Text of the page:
Friday, January 22, 2010

The best batsman, across years and format

As usual there has to be a minimum criteria. We have decided on 2000 Test runs and 1977 ODI runs (so that Clive Lloyd is included). I am not going to do a batsman analysis which keeps Lloyd out but Vaas/Akram in. 116 players qualify and this is quite a substantial sample size. No Test player of note misses out. The only one who comes to mind is Shahid Afridi, who is one of the ODI greats but has scored only 1683 Test runs, and is unlikely to add more.

The following are the points allotted for different measures.

Tests: Runs scored - 100
Adjusted runs - 50 (adjusted for matches played during career)
Batting average - 200
% of Team score - 50
Bowling quality - 50 (weighted by runs scored)
Peer comparison - 50 (batting average comparison)

ODIs: Runs scored - 100
Adjusted runs - 50 (adjusted for matches played during career)
Batting average - 100 (adjusted for not outs)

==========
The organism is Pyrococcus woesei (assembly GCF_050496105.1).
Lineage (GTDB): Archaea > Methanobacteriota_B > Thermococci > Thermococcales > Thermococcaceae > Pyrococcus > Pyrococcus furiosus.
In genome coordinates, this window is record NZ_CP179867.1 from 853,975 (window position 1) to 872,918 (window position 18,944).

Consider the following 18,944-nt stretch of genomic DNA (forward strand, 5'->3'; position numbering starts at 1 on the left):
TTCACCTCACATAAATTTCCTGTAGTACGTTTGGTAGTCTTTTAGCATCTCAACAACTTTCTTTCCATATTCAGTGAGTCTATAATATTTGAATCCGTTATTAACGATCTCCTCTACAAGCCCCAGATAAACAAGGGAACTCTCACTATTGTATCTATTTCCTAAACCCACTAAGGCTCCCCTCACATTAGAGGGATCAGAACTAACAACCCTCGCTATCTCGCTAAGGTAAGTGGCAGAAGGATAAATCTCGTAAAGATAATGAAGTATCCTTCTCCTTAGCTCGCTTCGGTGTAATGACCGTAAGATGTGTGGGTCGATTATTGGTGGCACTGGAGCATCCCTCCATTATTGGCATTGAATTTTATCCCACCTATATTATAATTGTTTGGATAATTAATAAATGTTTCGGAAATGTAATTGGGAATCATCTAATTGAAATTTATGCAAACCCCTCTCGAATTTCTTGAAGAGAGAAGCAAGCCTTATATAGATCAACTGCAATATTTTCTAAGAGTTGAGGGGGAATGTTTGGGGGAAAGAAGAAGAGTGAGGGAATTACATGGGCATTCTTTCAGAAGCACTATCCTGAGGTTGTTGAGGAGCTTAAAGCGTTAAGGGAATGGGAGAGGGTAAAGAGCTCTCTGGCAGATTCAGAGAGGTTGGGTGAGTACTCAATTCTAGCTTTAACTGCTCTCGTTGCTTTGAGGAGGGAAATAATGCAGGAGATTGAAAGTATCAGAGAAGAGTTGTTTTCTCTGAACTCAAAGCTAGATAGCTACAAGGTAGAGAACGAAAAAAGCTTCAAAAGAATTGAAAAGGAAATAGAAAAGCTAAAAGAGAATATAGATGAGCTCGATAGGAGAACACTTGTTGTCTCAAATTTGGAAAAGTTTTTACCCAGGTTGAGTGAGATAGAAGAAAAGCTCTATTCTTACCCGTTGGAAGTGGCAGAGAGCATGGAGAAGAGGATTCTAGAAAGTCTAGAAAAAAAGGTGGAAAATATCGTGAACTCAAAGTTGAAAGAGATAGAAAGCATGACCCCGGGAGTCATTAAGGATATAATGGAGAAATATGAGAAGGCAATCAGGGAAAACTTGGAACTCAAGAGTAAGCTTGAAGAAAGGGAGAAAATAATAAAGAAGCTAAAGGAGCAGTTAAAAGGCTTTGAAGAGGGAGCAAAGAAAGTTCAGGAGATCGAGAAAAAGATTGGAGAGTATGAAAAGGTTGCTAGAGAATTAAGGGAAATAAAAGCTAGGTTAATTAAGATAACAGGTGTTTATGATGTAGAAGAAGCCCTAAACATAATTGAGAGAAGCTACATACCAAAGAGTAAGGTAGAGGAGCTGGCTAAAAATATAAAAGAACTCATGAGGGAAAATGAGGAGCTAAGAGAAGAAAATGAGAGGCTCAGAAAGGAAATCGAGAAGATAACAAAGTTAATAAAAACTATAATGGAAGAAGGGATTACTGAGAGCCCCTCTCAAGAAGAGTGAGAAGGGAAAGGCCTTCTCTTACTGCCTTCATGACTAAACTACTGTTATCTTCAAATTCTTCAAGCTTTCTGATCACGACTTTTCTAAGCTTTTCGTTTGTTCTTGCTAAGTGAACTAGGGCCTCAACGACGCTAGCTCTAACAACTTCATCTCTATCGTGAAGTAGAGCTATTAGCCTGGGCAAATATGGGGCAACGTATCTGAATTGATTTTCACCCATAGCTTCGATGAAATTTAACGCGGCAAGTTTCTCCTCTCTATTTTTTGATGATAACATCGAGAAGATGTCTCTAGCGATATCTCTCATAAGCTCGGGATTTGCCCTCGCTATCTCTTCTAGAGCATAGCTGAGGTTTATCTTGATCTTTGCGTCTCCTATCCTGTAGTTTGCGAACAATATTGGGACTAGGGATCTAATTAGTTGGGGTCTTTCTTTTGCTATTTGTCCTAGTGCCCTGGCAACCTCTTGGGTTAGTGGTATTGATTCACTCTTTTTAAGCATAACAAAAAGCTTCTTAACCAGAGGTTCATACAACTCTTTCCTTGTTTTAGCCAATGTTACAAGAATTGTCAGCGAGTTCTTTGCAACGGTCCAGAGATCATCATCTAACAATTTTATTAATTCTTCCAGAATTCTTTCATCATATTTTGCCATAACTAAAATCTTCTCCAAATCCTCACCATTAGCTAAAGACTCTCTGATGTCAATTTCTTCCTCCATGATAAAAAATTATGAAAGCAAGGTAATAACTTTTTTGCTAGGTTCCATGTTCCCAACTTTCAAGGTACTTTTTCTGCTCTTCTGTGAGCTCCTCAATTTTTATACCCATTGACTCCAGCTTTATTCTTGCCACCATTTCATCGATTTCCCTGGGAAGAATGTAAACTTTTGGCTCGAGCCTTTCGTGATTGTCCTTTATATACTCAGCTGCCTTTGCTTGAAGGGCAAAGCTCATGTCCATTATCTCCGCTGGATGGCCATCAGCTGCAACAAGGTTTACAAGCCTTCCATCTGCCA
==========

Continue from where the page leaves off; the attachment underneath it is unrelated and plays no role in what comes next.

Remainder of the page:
Scoring Rate - 150
Bowling quality - 40 (weighted by runs scored)
Peer comparison - 30 (batting average comparison)
Peer comparison - 30 (strike rate comparison)

For both Tests and ODIs, the bowling quality is used by summing the product of "innings runs scored" and "average of other team bowling average" and dividing the "sum for all innings" by the "career runs scored". A very effective manner of doing this as proved by the fact that Gooch, who faced the formidable West Indian and Australian attacks, has a Test bowling quality figure of 31.98 (index value of 42.1), while Atapattu who has scored tons of runs against the weaker attacks has a bowling quality figure of 40.55 (index value of 10.0).

Now let us unveil the tables. These tables are current upto Test # 1944, which produced the unlikeliest of wins essayed by a resurgent and dynamic England side against a flat and insipid South Africa.

The best batsmen across formats - across years